"This is disappointing, to say the least," said Rick Kingston , PharmD, president of regulatory and scientific affairs at SafetyCall International in Minneapolis, MN, and professor of pharmacy at the University of Minnesota College of Pharmacy.
"Notwithstanding major design flaws in the study in identifying an appropriate compound to represent available ginkgo in the market," continued Dr. Kingston, "even the reviewers voiced adamant proclamations that the results in this animal research were not intended for direct extrapolation to humans. For this oversight to not be reconciled by the NTP review group is disconcerting, especially since misinterpretation of the results by well-intentioned, but scientifically unsophisticated media outlets, and possibly even consumer groups, should have been an expected outcome." Dr. Kingston also was a co-author of the public comments letter from ABC to NTP.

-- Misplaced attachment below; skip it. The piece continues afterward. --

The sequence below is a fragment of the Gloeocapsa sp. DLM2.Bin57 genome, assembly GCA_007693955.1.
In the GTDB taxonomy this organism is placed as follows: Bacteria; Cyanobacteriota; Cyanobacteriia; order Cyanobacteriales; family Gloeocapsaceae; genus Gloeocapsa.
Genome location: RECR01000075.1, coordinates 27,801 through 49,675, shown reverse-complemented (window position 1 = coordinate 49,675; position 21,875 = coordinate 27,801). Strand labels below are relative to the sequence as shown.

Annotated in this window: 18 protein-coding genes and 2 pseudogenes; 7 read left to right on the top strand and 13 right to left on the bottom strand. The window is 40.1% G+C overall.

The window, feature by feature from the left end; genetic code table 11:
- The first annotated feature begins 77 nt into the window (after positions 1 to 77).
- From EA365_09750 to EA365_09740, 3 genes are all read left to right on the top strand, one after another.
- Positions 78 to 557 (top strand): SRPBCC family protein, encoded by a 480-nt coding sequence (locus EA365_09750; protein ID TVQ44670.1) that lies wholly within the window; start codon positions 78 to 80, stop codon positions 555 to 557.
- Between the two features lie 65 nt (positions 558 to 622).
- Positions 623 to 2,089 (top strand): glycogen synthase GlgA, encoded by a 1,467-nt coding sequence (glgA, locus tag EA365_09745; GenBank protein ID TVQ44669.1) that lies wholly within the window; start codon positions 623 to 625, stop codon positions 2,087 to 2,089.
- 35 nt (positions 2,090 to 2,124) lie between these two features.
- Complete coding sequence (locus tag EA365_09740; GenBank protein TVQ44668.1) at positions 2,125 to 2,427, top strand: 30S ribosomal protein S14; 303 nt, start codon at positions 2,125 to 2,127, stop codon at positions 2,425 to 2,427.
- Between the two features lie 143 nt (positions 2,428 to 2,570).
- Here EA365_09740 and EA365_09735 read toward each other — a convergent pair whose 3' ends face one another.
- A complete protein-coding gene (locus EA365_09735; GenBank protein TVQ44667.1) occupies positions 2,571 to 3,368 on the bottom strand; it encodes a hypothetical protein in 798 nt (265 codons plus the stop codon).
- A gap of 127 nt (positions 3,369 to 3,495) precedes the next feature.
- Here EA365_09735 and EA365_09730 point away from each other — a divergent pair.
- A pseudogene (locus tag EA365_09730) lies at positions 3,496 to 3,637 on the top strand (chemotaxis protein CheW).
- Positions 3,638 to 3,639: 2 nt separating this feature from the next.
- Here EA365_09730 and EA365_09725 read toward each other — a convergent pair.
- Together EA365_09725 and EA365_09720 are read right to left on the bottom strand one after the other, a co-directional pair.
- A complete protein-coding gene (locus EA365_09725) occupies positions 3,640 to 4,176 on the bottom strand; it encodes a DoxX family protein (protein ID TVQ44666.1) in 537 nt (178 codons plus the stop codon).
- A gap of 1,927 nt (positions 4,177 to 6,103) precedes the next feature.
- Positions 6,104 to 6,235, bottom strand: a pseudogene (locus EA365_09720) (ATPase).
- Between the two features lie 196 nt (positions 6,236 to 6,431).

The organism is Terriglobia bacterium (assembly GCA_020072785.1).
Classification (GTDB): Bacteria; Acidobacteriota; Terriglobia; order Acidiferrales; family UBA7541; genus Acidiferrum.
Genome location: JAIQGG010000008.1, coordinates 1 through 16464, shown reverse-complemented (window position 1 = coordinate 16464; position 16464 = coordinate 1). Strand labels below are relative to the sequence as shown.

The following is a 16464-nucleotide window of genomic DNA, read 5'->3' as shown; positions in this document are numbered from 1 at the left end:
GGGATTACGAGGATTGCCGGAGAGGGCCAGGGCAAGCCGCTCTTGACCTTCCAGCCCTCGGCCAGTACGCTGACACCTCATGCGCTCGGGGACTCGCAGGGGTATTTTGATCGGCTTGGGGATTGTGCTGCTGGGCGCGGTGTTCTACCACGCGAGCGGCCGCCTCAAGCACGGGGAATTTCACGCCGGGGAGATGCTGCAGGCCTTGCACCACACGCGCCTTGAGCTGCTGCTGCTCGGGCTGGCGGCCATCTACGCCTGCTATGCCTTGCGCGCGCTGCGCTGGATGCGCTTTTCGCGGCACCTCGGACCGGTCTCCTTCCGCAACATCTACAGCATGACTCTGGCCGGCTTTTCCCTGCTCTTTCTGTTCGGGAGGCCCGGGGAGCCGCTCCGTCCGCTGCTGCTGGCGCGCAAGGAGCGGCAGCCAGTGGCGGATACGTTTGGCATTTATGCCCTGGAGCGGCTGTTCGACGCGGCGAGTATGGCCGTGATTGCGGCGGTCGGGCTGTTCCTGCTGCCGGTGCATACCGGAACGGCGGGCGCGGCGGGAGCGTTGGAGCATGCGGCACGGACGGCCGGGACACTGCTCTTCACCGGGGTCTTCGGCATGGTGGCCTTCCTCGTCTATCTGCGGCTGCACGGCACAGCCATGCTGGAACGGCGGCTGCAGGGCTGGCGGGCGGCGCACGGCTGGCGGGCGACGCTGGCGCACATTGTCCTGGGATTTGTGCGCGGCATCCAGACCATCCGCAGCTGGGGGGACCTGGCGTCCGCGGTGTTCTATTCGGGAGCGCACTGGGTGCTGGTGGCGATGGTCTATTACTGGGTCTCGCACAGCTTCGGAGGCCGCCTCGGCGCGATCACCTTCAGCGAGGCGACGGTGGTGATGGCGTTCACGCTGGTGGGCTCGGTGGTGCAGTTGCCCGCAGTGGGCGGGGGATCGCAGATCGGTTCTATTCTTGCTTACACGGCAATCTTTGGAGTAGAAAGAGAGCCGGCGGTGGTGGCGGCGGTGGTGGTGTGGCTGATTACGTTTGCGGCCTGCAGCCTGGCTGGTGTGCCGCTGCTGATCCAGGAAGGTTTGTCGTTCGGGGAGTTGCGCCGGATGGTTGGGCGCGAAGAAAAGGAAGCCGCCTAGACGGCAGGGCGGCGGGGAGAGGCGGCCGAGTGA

The ABC comments sent to NTP as part of the public comment process also called attention to other anomalies and/or problems with the NTP ginkgo studies as noted in the draft report. These include concerns that the Shanghai ginkgo extract used in the NTP study was from several different production batches, and that the ginkgo extract material used in the study was not analyzed for the presence of potential contaminants.
1. National Toxicology Program. NTP Technical Report on the Toxicology and Carcinogenesis Studies on Ginkgo Biloba Extract (CAS NO. 90045-36-6)
IN F344/N Rats and B6C3F1/N Mice. (Gavage Studies). March 2013. Available at: http://ntp.niehs.nih.gov/ntp/htdocs/LT_rpt
|SOURCE American Botanical Council|
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